Peppers ranks fourth in NFL history with 159.5 sacks, including a franchise-record 97 in Carolina. With 11 interceptions, he is the only player in league history to record both 150 sacks and 10 interceptions.
“In getting to know Julius over these past months, I’ve learned that he is a man of few words. When he speaks, everyone listens,” Panthers owner David Tepper said. “With that in mind, I will be brief. He’s one of the best to ever wear a Carolina uniform. He carries himself with dignity, integrity and class, and will always be a Panther.”
The North Carolina native and University of North Carolina two-sport standout was selected No. 2 overall by the Panthers in the 2002 NFL Draft, earning AP Defensive Rookie of the Year honors after a 12-sack debut season. He played his first eight seasons (2002-09) and final two seasons (2017-18) in Carolina. He also played four seasons with the Bears (2010-13) and three with the Packers (2014-16).
A nine-time Pro Bowler and six-time AP All-Pro selection, Peppers has the fifth-most Pro Bowl selections by a defensive lineman in NFL history. His five Pro Bowls and four AP All-Pro selections as a Panther tie for the second-most in franchise history.
“There are very few players that you come across that make you think of the word ‘special’ when you mention their name, but that’s Julius,” said general manager Marty Hurney, who made Peppers his first ever draft pick in 2002. “He’s a special player and a special person. His consistency and the ability to make big plays at big times are what define him on the field. Off the field, he’s a great leader. He chooses his words carefully. He’s got great perspective not only on football, but on life. For him to be able to come back and finish his career as a Panther is a great ending to a phenomenal career.”
Peppers played in 266 of a possible 272 regular season games, the sixth-most games played by a defensive player in NFL history. He played in 176 consecutive games to close his career, the second-longest streak among active players at the close of the season behind Chargers quarterback Philip Rivers. Peppers was the oldest active defensive player in the league.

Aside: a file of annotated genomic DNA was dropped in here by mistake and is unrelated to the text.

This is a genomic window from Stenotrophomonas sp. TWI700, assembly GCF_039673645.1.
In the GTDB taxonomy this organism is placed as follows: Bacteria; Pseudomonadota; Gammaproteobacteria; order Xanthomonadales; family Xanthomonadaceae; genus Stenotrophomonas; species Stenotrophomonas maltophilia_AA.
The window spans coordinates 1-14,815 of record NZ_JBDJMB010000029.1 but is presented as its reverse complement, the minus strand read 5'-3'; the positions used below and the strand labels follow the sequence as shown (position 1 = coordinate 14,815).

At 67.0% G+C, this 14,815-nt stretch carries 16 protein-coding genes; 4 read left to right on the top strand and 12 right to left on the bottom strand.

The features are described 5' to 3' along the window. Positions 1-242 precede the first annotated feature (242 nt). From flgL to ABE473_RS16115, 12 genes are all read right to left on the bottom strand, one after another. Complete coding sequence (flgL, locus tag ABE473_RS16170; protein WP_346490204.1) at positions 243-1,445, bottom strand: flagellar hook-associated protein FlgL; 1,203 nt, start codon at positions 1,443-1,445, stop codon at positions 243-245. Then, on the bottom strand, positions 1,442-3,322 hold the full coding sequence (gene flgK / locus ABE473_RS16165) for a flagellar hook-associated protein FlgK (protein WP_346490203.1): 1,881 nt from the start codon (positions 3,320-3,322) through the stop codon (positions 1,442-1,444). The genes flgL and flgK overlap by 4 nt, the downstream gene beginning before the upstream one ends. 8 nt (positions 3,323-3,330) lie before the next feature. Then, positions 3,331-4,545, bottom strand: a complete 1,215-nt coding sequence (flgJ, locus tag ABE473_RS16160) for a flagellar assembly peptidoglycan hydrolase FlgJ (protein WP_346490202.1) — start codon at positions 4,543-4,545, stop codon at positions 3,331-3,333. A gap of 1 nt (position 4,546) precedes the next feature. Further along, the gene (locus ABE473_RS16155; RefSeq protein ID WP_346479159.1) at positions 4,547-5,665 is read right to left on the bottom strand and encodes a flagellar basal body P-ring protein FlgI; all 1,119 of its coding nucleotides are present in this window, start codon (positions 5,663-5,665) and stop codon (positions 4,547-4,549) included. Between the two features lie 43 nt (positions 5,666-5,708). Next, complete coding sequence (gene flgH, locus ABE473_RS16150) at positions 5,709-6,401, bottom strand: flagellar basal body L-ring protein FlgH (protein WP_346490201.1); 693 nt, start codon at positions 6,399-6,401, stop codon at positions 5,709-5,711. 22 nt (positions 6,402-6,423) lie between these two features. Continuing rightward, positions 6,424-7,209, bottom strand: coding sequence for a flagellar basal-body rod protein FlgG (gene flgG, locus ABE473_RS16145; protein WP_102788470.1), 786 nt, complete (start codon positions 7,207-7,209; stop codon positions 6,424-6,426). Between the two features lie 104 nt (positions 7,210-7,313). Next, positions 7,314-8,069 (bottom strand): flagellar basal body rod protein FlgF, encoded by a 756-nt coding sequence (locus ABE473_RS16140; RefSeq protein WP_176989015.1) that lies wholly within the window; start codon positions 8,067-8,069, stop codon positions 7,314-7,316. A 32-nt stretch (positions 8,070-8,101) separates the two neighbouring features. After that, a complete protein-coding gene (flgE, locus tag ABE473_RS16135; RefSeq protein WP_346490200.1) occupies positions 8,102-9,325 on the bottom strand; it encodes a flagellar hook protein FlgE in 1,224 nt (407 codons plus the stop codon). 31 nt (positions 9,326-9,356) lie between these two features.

He recorded at least seven sacks in all but two of his 17 seasons, tallying a career-high 14.5 sacks in 2008. Since his rookie year in 2002, Peppers’ 21 fumble recoveries are the most in the NFL, his 51 forced fumbles stand second, and his 82 passes defensed lead all defensive linemen.
“Julius is one of the greatest to ever play the game of football,” head coach Ron Rivera said. “To put up the numbers he did for as long as he did speaks to his incredible talent and commitment. He is a leader in the locker room and in the community. Getting to know him over the last two seasons has been tremendous because of the type of person he is. What he did for the people affected by Hurricane Florence, getting involved and bringing them hope, says a lot about him. I’m proud that I get to say that I was one of his coaches, and I think it’s fitting that he gets to end his career as a Carolina Panther.”
Peppers blocked 13 combined field goals and PATs, second-most since the statistic began being tracked in 2000. He recorded 897 career tackles based on coaches’ film review.
He scored six career defensive touchdowns, including three as a Panther. Since 2002, his touchdown total ties for the most by any NFL defensive lineman and is tied for 12th among all defensive players.
In addition to his on-field performance, Peppers has made a big impact off the field as well. He is the Panthers’ nominee for the 2018 Walter Payton NFL Man of the Year, which will be awarded on the eve of Super Bowl LIII. After Hurricane Florence tore through the east coasts of North and South Carolina early in the season, Peppers has been generous with his time and his money as an advocate for ongoing recovery efforts.